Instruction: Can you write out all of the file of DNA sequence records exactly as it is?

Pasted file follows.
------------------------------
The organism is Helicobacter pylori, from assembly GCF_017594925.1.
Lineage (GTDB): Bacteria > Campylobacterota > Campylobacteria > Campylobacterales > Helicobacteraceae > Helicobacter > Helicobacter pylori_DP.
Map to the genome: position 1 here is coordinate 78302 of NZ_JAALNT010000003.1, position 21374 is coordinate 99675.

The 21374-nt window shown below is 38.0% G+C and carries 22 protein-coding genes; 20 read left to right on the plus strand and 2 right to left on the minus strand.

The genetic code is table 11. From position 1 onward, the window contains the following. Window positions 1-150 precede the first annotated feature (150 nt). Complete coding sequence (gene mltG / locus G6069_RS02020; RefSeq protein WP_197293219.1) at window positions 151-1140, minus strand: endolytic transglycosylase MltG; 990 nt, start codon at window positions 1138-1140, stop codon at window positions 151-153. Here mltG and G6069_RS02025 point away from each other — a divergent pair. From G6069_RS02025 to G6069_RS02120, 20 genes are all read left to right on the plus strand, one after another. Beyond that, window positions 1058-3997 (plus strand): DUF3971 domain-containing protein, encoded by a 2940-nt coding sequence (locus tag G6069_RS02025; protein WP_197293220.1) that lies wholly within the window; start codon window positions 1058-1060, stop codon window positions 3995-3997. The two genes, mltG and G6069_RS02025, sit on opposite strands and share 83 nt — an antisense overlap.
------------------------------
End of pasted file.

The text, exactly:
The organism is Helicobacter pylori, from assembly GCF_017594925.1.
Lineage (GTDB): Bacteria > Campylobacterota > Campylobacteria > Campylobacterales > Helicobacteraceae > Helicobacter > Helicobacter pylori_DP.
Map to the genome: position 1 here is coordinate 78302 of NZ_JAALNT010000003.1, position 21374 is coordinate 99675.

The 21374-nt window shown below is 38.0% G+C and carries 22 protein-coding genes; 20 read left to right on the plus strand and 2 right to left on the minus strand.

The genetic code is table 11. From position 1 onward, the window contains the following. Window positions 1-150 precede the first annotated feature (150 nt). Complete coding sequence (gene mltG / locus G6069_RS02020; RefSeq protein WP_197293219.1) at window positions 151-1140, minus strand: endolytic transglycosylase MltG; 990 nt, start codon at window positions 1138-1140, stop codon at window positions 151-153. Here mltG and G6069_RS02025 point away from each other — a divergent pair. From G6069_RS02025 to G6069_RS02120, 20 genes are all read left to right on the plus strand, one after another. Beyond that, window positions 1058-3997 (plus strand): DUF3971 domain-containing protein, encoded by a 2940-nt coding sequence (locus tag G6069_RS02025; protein WP_197293220.1) that lies wholly within the window; start codon window positions 1058-1060, stop codon window positions 3995-3997. The two genes, mltG and G6069_RS02025, sit on opposite strands and share 83 nt — an antisense overlap.